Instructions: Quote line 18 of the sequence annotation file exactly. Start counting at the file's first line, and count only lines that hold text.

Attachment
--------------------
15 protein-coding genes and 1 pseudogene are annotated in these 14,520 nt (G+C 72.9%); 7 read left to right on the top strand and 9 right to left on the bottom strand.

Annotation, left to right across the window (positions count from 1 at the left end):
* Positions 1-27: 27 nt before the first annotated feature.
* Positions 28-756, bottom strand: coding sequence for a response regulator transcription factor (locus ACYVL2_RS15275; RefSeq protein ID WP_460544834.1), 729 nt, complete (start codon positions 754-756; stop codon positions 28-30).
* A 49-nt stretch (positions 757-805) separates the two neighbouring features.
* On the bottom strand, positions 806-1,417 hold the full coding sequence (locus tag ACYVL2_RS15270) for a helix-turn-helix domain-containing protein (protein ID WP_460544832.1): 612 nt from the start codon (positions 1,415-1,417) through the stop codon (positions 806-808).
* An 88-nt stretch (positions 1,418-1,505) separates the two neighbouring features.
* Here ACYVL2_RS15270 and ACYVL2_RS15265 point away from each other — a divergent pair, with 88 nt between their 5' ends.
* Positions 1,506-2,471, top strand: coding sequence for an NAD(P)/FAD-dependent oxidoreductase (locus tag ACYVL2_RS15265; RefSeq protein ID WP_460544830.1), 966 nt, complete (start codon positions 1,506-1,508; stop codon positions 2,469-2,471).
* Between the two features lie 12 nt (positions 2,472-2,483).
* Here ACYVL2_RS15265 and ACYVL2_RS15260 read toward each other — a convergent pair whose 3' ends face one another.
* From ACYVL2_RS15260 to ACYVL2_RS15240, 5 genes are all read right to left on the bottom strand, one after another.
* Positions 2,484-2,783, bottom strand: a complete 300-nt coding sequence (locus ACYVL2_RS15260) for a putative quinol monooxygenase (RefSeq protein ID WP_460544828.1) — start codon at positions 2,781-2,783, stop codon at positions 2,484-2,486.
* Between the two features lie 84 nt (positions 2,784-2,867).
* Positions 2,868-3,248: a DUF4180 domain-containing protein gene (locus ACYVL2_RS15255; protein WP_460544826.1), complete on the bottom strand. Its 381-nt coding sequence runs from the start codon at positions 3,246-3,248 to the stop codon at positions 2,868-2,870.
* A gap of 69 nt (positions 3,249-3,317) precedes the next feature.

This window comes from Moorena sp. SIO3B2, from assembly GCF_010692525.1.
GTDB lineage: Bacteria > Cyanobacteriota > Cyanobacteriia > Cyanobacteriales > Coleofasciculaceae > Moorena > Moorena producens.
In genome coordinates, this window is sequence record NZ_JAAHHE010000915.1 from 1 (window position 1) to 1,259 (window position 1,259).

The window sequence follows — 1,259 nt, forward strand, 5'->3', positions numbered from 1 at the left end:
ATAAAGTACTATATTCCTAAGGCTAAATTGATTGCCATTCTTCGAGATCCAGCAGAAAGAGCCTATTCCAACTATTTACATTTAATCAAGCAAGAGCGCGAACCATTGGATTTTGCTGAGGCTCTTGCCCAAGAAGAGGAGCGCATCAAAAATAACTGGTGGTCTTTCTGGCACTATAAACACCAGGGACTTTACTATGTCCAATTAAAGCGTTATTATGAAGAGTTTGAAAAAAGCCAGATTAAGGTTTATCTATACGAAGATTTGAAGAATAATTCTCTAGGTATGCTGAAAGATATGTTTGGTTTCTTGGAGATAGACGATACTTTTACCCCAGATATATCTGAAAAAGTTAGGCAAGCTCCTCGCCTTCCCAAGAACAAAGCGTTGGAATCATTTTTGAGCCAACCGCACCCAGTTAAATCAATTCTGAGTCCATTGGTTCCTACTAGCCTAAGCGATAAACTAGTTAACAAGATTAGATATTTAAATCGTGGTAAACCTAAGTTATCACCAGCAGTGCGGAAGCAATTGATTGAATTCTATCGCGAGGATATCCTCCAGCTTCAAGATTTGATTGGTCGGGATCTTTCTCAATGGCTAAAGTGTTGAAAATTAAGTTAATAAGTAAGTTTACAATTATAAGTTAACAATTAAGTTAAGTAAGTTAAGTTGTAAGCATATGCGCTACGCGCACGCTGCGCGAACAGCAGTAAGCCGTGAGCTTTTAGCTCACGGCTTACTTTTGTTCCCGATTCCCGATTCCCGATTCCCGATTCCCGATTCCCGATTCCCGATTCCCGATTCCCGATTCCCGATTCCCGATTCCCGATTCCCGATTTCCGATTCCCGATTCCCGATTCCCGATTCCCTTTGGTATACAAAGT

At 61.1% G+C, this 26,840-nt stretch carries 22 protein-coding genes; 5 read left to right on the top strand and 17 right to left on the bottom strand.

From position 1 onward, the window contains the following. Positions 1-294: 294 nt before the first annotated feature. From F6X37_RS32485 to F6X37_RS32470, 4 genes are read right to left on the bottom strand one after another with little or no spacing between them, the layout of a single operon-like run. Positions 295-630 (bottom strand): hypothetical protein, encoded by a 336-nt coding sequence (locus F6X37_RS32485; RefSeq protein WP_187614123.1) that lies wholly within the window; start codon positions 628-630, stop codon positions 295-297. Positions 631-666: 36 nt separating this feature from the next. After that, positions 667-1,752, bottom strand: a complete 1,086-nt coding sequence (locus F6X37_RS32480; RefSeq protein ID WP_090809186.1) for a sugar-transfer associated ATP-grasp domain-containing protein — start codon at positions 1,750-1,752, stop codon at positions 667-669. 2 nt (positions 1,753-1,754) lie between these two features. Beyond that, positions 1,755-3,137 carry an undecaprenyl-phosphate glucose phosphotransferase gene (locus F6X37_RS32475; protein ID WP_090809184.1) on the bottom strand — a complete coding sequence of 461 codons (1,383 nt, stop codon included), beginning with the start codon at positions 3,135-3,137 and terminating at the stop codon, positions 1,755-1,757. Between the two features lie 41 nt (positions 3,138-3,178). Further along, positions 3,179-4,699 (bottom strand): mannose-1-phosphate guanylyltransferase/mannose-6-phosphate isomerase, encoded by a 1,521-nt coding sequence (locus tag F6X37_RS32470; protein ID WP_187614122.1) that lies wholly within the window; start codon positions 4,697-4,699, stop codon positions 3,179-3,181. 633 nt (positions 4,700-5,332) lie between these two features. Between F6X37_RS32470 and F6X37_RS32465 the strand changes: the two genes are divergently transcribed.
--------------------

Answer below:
GTDB lineage: Bacteria > Cyanobacteriota > Cyanobacteriia > Cyanobacteriales > Coleofasciculaceae > Moorena > Moorena producens.